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Showing: 11-20 results of 40

RELIGION AND NEUROLOGY It is with no small amount of trepidation that I take my place behind this desk, and face this learned audience. To us Americans, the experience of receiving instruction from the living voice, as well as from the books, of European scholars, is very familiar. At my own University of Harvard, not a winter passes without its harvest, large or small, of lectures from Scottish, English, French, or German representatives of the... more...

I THE SEXUAL ABERRATIONS The fact of sexual need in man and animal is expressed in biology by the assumption of a "sexual impulse." This impulse is made analogous to the impulse of taking nourishment, and to hunger. The sexual expression corresponding to hunger not being found colloquilly, science uses the expression "libido." Popular conception makes definite assumptions concerning the nature and qualities of this sexual impulse. It is... more...

THE MIND AND ITS EDUCATION CHAPTER I THE MIND, OR CONSCIOUSNESS We are to study the mind and its education; but how? It is easy to understand how we may investigate the great world of material things about us; for we can see it, touch it, weigh it, or measure it. But how are we to discover the nature of the mind, or come to know the processes by which consciousness works? For mind is intangible; we cannot see it, feel it, taste it, or handle... more...

CHAPTER I THE ADJECTIVE "BEAUTIFUL" THIS little book, like the great branch of mental science to which it is an introduction, makes no attempt to "form the taste" of the public and still less to direct the doings of the artist. It deals not with ought but with is, leaving to Criticism the inference from the latter to the former. It does not pretend to tell how things can be made beautiful or even how we can recognise that things are beautiful.... more...

I. The Definition of Modesty—The Significance of Modesty—Difficulties in the Way of Its Analysis—The Varying Phenomena of Modesty Among Different Peoples and in Different Ages. Modesty, which may be provisionally defined as an almost instinctive fear prompting to concealment and usually centering around the sexual processes, while common to both sexes is more peculiarly feminine, so that it may almost be regarded as the... more...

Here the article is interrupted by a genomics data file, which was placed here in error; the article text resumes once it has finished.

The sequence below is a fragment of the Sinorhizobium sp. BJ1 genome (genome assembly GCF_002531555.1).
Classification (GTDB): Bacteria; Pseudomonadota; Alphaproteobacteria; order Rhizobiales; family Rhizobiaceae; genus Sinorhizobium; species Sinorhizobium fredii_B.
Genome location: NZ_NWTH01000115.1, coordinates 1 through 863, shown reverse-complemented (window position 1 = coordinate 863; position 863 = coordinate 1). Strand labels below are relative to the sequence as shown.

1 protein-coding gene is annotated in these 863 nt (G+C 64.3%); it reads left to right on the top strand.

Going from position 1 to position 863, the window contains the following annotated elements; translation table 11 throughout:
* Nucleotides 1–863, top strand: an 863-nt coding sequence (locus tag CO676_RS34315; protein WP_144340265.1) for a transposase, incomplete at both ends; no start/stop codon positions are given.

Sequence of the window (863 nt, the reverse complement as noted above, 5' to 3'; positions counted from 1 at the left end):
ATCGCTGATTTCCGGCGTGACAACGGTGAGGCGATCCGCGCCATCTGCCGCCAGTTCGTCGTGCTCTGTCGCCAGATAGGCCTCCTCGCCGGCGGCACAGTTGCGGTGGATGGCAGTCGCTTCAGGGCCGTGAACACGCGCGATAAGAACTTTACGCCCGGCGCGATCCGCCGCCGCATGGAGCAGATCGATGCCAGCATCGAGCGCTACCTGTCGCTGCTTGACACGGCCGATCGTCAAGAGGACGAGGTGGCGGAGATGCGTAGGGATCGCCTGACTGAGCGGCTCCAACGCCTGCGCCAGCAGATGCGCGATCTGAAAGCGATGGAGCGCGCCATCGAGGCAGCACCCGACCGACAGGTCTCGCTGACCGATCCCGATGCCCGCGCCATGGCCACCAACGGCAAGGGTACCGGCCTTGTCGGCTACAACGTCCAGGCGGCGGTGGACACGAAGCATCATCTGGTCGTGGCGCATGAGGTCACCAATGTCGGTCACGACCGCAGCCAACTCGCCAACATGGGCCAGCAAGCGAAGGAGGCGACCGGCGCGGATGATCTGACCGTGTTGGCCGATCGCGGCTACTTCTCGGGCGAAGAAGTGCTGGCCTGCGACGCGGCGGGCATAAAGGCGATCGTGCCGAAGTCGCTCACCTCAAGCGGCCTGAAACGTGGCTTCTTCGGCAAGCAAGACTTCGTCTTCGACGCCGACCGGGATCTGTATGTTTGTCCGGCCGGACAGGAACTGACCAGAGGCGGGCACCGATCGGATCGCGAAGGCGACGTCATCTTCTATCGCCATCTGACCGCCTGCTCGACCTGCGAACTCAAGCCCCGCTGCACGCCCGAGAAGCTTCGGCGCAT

ORGANIC DIFFERENCES IN THE SEXES A grand difference between plant and animal life lies in the fact that the plant is concerned chiefly with storing energy, and the animal with consuming it. The plant by a very slow process converts lifeless into living matter, expending little energy and living at a profit. The animal is unable to change lifeless into living matter, but has developed organs of locomotion, ingestion, and digestion which enable it... more...

PREFACE It has always seemed to me a particular duty of the psychologist from time to time to leave his laboratory and with his little contribution to serve the outside interests of the community. Our practical life is filled with psychological problems which have to be solved somehow, and if everything is left to commonsense and to unscientific fancies about the mind, confusion must result, and the psychologist who stands aloof will be to... more...

CHAPTER IATTAINMENT OF MIND CONTROL The Man of Tomorrow The men of the nineteenth century have harnessed the forces of the outer world. The age is now at hand that shall harness the energies of mind, new-found in the psychological laboratory, and shall put them at the service of humanity. Are you fully equipped to take a valiant part in the work of the coming years? The Dollars and Cents of Mental Waste The greatest of all eras is at hand!... more...

PREFACE. The publishers of this work offer no apology for presenting it to the reading public, since the wide prevalence of the evils which it exposes is sufficient warrant for its publication. The subjects with which it deals are of vital consequence to the human race; and it is of the utmost importance that every effort should be made to dispel the gross ignorance which almost universally prevails, by the wide diffusion, in a proper manner,... more...

FASTING GIRLS. I. ABSTINENCE IN THE MIDDLE AGES. Among the many remarkable manifestations by which hysteria exhibits itself, for the astonishment of the credulous and uneducated portion of the public, and—alas, that it should have to be said,—for the delectation of an occasional weak-minded and ignorant physician, the assumption of the ability to live without food may be assigned a prominent place. I am not aware that this power... more...